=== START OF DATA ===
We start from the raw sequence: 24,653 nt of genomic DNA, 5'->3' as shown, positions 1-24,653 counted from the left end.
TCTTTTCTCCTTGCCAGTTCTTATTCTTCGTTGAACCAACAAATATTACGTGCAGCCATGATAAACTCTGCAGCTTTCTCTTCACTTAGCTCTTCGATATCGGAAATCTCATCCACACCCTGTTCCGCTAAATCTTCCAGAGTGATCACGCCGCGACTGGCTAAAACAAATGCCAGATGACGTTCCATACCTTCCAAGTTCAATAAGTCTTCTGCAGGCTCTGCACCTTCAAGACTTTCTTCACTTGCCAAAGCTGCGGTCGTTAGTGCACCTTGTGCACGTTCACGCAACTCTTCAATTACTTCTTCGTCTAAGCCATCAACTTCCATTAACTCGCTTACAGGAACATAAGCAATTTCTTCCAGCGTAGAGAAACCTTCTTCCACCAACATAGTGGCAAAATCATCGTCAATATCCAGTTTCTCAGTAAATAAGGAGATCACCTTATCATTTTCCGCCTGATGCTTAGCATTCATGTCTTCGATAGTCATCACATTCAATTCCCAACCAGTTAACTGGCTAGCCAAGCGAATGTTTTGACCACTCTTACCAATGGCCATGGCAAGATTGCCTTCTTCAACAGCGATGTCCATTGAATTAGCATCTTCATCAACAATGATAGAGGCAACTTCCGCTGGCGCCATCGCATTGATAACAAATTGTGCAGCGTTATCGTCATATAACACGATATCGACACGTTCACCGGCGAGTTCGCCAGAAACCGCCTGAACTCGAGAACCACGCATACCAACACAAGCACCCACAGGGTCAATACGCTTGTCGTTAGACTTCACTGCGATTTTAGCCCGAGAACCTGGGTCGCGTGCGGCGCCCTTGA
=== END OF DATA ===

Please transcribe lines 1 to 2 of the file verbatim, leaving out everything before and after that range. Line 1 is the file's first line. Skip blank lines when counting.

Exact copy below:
We start from the raw sequence: 24,653 nt of genomic DNA, 5'->3' as shown, positions 1-24,653 counted from the left end.
TCTTTTCTCCTTGCCAGTTCTTATTCTTCGTTGAACCAACAAATATTACGTGCAGCCATGATAAACTCTGCAGCTTTCTCTTCACTTAGCTCTTCGATATCGGAAATCTCATCCACACCCTGTTCCGCTAAATCTTCCAGAGTGATCACGCCGCGACTGGCTAAAACAAATGCCAGATGACGTTCCATACCTTCCAAGTTCAATAAGTCTTCTGCAGGCTCTGCACCTTCAAGACTTTCTTCACTTGCCAAAGCTGCGGTCGTTAGTGCACCTTGTGCACGTTCACGCAACTCTTCAATTACTTCTTCGTCTAAGCCATCAACTTCCATTAACTCGCTTACAGGAACATAAGCAATTTCTTCCAGCGTAGAGAAACCTTCTTCCACCAACATAGTGGCAAAATCATCGTCAATATCCAGTTTCTCAGTAAATAAGGAGATCACCTTATCATTTTCCGCCTGATGCTTAGCATTCATGTCTTCGATAGTCATCACATTCAATTCCCAACCAGTTAACTGGCTAGCCAAGCGAATGTTTTGACCACTCTTACCAATGGCCATGGCAAGATTGCCTTCTTCAACAGCGATGTCCATTGAATTAGCATCTTCATCAACAATGATAGAGGCAACTTCCGCTGGCGCCATCGCATTGATAACAAATTGTGCAGCGTTATCGTCATATAACACGATATCGACACGTTCACCGGCGAGTTCGCCAGAAACCGCCTGAACTCGAGAACCACGCATACCAACACAAGCACCCACAGGGTCAATACGCTTGTCGTTAGACTTCACTGCGATTTTAGCCCGAGAACCTGGGTCGCGTGCGGCGCCCTTGA